The major cause of newborn intestinal failure is still short bowel syndrome (SBS). Milk fat globule epidermal growth factor-8 (MFG-E8), which is found in human milk, is related to epidermal growth factor (EGF), which is known to improve adaptability in SBS. The role of oral MFG-E8 therapy in newborn pigs with SBS was investigated in this pilot research. Piglets were subjected to a 75% intestine resection, either distal or proximal. Piglets were randomly assigned to receive either MFG-E8 or saline intragastrically, and they were kept on parenteral and enteral feeding for 7 days. Intestinal length and weight, histology, fecal fat analysis, and RT-qPCR analysis of mucosal transcripts, including growth factors, were used to measure adaptation. JI piglets exhibited intestinal lengthening, which was 2-fold larger in the ileum than in the jejunum, while MFG-E8 therapy enhanced lengthening. Regardless of therapy, JC piglets did not show jejunal lengthening. Fat absorption was higher in JI pigs, regardless of treatment. Egf expression was elevated in the ileum of JI pigs, while MFG-E8 therapy enhanced Egfr expression.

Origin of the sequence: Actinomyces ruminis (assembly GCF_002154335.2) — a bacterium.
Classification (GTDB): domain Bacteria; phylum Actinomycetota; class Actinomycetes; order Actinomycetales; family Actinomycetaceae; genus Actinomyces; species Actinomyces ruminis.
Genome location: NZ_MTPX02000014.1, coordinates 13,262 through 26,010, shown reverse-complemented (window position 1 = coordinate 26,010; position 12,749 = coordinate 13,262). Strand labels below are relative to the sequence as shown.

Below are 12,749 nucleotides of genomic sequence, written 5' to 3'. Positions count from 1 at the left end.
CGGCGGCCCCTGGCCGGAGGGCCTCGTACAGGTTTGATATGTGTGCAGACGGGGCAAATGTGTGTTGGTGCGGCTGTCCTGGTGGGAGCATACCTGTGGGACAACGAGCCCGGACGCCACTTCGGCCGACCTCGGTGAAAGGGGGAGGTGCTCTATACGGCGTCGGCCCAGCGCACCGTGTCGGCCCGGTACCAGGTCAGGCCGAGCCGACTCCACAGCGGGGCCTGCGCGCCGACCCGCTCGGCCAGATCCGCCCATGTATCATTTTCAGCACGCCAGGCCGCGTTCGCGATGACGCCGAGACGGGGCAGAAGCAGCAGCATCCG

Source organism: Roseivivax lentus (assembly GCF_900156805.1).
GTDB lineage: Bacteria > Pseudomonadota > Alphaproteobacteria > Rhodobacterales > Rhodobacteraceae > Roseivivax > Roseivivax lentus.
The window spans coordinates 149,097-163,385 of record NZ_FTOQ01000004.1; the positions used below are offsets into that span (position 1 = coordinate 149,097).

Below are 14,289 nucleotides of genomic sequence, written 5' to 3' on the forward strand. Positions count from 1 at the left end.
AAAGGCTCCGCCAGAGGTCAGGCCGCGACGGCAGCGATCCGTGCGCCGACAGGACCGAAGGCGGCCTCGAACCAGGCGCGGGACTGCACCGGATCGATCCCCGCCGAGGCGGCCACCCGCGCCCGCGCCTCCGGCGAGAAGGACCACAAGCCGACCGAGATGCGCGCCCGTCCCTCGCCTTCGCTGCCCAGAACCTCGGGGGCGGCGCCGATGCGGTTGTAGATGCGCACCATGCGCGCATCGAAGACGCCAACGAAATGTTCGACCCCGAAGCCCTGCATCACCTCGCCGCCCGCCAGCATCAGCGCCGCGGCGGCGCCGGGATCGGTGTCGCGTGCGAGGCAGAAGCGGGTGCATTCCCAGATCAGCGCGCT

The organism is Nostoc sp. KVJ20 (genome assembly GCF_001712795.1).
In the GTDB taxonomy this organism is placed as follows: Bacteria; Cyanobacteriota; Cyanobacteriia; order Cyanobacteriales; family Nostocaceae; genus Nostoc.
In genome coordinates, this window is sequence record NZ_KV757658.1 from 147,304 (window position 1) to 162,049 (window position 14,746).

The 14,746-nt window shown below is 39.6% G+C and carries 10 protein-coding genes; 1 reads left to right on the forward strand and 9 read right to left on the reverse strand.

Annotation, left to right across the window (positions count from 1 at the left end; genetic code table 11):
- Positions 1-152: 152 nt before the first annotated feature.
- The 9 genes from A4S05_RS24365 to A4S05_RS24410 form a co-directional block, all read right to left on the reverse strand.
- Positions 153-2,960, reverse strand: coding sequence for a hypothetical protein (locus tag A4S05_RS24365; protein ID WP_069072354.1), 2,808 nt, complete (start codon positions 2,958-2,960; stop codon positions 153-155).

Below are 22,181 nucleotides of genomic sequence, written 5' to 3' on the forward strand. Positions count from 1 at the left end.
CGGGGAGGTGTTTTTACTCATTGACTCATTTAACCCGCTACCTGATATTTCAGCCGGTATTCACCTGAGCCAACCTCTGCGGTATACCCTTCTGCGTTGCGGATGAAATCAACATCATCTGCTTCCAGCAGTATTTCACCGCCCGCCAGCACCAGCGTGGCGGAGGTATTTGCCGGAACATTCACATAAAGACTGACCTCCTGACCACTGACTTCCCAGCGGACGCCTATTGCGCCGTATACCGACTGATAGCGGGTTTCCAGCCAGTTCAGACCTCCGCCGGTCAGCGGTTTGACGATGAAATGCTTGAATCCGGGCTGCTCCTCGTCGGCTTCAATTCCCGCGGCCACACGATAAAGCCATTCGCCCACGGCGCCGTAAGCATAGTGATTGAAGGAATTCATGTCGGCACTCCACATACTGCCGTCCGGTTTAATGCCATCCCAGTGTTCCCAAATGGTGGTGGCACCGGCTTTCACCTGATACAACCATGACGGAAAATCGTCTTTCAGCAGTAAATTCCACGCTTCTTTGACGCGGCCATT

Only with JI anatomy did MF-EG8 show site-specific trophic effects. Except for rare patients with residual ileum, this may restrict the treatment’s usefulness for SBS. However, the mechanisms behind these site-specific effects, as well as the function of MFG-E8 in newborn gut development and illnesses such as necrotizing enterocolitis, which often target the ileum, need additional investigation.